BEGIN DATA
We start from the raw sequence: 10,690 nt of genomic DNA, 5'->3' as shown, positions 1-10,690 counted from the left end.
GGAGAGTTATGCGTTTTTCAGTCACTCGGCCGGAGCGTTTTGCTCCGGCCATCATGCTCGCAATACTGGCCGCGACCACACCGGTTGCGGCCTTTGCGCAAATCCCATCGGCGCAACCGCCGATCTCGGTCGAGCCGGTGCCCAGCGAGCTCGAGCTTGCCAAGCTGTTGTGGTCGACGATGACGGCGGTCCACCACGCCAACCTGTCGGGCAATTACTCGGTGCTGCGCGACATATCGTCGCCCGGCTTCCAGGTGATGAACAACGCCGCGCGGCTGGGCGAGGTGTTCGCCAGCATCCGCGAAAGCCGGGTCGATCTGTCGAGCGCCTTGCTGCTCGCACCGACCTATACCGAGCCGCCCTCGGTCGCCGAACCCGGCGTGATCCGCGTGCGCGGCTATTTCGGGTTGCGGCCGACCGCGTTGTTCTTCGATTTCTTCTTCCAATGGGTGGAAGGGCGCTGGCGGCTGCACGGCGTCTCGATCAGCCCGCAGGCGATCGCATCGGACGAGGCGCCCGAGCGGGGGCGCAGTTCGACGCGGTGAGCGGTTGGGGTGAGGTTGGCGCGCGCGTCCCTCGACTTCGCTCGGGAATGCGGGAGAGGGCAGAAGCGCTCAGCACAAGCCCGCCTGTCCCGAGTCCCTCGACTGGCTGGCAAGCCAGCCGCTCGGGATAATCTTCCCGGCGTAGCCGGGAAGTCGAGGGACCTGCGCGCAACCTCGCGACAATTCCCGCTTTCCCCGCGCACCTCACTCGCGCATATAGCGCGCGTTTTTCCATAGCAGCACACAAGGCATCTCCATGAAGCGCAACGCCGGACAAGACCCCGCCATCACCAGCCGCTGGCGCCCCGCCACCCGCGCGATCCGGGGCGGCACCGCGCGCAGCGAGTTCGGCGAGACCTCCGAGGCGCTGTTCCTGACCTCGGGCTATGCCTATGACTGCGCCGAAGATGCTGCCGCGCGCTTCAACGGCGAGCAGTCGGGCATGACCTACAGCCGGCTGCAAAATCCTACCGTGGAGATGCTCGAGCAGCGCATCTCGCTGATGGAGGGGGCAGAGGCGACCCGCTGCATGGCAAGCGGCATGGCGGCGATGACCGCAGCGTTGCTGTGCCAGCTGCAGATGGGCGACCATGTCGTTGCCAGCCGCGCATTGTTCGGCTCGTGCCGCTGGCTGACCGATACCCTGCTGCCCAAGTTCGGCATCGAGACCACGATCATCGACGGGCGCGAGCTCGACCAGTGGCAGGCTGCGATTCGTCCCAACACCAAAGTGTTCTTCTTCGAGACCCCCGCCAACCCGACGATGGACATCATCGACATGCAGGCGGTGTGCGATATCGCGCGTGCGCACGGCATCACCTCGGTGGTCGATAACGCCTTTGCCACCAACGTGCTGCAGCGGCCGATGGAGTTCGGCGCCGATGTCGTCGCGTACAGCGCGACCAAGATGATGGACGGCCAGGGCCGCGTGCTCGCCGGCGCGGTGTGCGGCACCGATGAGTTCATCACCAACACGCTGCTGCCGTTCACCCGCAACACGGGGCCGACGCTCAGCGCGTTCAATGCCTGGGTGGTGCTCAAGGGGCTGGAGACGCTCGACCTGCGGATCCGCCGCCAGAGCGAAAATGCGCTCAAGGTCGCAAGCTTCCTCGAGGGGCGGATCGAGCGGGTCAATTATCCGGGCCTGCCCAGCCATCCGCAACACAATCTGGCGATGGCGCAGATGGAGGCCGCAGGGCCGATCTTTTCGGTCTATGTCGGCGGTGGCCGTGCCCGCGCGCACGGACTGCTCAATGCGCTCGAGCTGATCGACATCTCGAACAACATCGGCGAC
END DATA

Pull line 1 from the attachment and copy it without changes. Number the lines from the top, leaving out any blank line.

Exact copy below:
We start from the raw sequence: 10,690 nt of genomic DNA, 5'->3' as shown, positions 1-10,690 counted from the left end.